The fire activity that occurred during the 2019–2020 fire season sets expectations for future challenges facing the fire prediction enterprise. At times, the fires produced more rapid-fire spread than anticipated and extreme fire behavior developed on several occasions. The fire activity was attributed to extremely dry fuels contributing to high fire intensity, hot, dry, windy and unstable weather conditions, and fire-atmosphere interactions. The predictions produced by fire agencies using manual and simulator approaches under-predicted the severity of some of the high-end events.
The impacts of the 2019–2020 fire season illustrate the need for coordinated effort to set a clear research and development direction for the fire prediction modeling framework that will meet future requirements with sufficient flexibility, accuracy and timeliness to be useful.
As the Australian meteorological agency, the Bureau of Meteorology has a responsibility to provide relevant weather information to fire agencies for input to fire predictions. The Bureau’s high-resolution numerical simulations have been used in contemporary fire and meteorology research to understand the processes that led to extreme fire behavior at several high impact events. CFA models have provided deeper insights through capturing the feedback between a fire and the surrounding atmosphere. However, the modeling approaches that best support research learnings and operational requirements may not necessarily be the same.
In this paper, we discuss how learnings from CFA models can improve fire-meteorology products and services through opportunities for training in the short term (1–2 years), how collaborative development of operational fire simulators can advance capability in the medium term (2–5 years) and what collaborative development may be required to run CFA simulators operationally in the long term (5–10 years).
  • Short term: Increased training bridging the skills of FBAns, fire meteorologists, and embedded meteorologists will enable enhanced interpretation inside fire agencies and incident management teams via greater breadth and depth of knowledge of weather and fire behavior. The USA Incident Meteorologist (IMET) model provides a template for enhanced services.
  • Medium-term: Collaborative development of operational fire simulators. The 2019–2020 fire season highlighted that coordinated national development of a single fire simulator presents the optimal pathway for interoperability. A collaborative approach will establish how to best include appropriate meteorological information. Weather ingredients may be included in the simulation framework or as complementary information embedded in the prediction process (e.g., red flags in the Australian fire danger rating system).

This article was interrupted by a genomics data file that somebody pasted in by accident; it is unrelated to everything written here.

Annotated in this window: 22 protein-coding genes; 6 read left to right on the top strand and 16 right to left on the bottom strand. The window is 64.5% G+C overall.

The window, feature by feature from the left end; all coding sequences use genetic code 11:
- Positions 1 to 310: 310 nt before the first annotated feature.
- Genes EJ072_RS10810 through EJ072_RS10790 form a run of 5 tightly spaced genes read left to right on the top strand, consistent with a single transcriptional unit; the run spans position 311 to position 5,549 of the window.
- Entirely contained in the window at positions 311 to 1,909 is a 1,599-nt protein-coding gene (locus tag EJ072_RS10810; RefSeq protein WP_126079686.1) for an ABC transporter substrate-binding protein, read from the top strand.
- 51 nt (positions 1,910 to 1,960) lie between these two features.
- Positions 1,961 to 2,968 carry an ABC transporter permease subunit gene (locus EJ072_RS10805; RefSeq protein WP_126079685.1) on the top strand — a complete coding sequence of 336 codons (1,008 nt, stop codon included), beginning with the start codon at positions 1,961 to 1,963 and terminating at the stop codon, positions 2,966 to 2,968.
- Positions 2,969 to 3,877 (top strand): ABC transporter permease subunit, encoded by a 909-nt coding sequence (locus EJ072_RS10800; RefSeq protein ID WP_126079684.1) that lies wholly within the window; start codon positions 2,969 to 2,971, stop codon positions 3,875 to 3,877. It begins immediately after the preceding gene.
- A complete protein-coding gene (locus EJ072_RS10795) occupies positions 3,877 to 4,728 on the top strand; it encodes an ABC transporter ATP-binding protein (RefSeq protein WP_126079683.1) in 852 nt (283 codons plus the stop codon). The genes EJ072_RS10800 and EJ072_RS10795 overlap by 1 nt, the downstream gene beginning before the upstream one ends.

• Long term: CFA models currently present a long-term proposition but are yet to be proven for operations. Numerous transitional challenges for operational uptake exist, including; the mismatch of scale between NWP and fire prediction models; the effort required for systematic development and testing of CFA; inclusion of fuels and other GIS (Geographic Information System) data in current CFA; and how to meet operational timeliness and location requirements. Operational adoption would also require addressing the concern that CFA simulations implement fire spread models in a manner for which they were never designed.
This discussion paper captures learnings from the BNHCRC CFA modeling project. The project activities have spanned a greater depth and breadth than simply the development of ACCESS-Fire and case studies using the model. Consequently, the discussion draws on observations on how meteorological information and fire predictions are used in operations to suggest future pathways that will benefit the Australian community.

3. Fire Simulation Models Used in Operations

The fire simulation model used most widely in operations in Australia is Phoenix [4]. In WA, Aurora [5] is used. SABRE Fire (Simulation Analysis-based Risk Evaluation Fire), developed in Queensland Fire and Emergency Services, is used operationally in QLD. Spark, developed by CSIRO Data 61 [6], is not used operationally at present but has been developed with the intent for operational use. The Canadian model Prometheus has been trialed in some jurisdictions.
The various simulators implement fire spread equations for the dominant vegetation types across the landscape. In Australia, a unique fuel model is required for each vegetation type of interest. The new Australian Fire Danger Rating System (AFDRS; [7]) includes eight distinct vegetation types and empirical fuel models.
The vegetation (fuel) models have been derived through statistical methods from measurements taken during laboratory-based experiments or at controlled outdoors experimental fires supplemented by wildfire data (where available). This experimental approach is, to some extent, constrained by costs in terms of experiment design and data collection as well as limitations with respect to the feasibility of experimental projects. A strong advantage of the experimental approach is that it incorporates many of the elements that affect the spread and behavior of a real free-spreading fire burning under actual conditions. Some fuel-type models also output elements such as flame height and fireline intensity.